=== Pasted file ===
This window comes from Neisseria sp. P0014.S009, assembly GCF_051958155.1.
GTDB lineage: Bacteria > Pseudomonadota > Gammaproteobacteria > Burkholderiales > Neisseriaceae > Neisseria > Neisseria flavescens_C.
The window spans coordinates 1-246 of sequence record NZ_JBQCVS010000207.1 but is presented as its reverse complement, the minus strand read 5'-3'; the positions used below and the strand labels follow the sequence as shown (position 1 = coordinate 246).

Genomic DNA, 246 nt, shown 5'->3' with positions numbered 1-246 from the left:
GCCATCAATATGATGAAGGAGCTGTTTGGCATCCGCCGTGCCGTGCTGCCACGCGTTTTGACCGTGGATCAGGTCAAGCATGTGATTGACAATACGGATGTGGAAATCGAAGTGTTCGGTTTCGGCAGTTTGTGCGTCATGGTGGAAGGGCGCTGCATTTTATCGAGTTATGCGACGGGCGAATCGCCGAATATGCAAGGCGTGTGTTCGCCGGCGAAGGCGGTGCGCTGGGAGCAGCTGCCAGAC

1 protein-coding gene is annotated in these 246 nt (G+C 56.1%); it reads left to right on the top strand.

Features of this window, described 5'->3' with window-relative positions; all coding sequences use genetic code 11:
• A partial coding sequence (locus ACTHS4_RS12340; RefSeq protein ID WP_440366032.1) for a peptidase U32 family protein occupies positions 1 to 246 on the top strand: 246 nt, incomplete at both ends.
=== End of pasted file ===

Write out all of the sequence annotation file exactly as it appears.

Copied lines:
This window comes from Neisseria sp. P0014.S009, assembly GCF_051958155.1.
GTDB lineage: Bacteria > Pseudomonadota > Gammaproteobacteria > Burkholderiales > Neisseriaceae > Neisseria > Neisseria flavescens_C.
The window spans coordinates 1-246 of sequence record NZ_JBQCVS010000207.1 but is presented as its reverse complement, the minus strand read 5'-3'; the positions used below and the strand labels follow the sequence as shown (position 1 = coordinate 246).

Genomic DNA, 246 nt, shown 5'->3' with positions numbered 1-246 from the left:
GCCATCAATATGATGAAGGAGCTGTTTGGCATCCGCCGTGCCGTGCTGCCACGCGTTTTGACCGTGGATCAGGTCAAGCATGTGATTGACAATACGGATGTGGAAATCGAAGTGTTCGGTTTCGGCAGTTTGTGCGTCATGGTGGAAGGGCGCTGCATTTTATCGAGTTATGCGACGGGCGAATCGCCGAATATGCAAGGCGTGTGTTCGCCGGCGAAGGCGGTGCGCTGGGAGCAGCTGCCAGAC

1 protein-coding gene is annotated in these 246 nt (G+C 56.1%); it reads left to right on the top strand.

Features of this window, described 5'->3' with window-relative positions; all coding sequences use genetic code 11:
• A partial coding sequence (locus ACTHS4_RS12340; RefSeq protein ID WP_440366032.1) for a peptidase U32 family protein occupies positions 1 to 246 on the top strand: 246 nt, incomplete at both ends.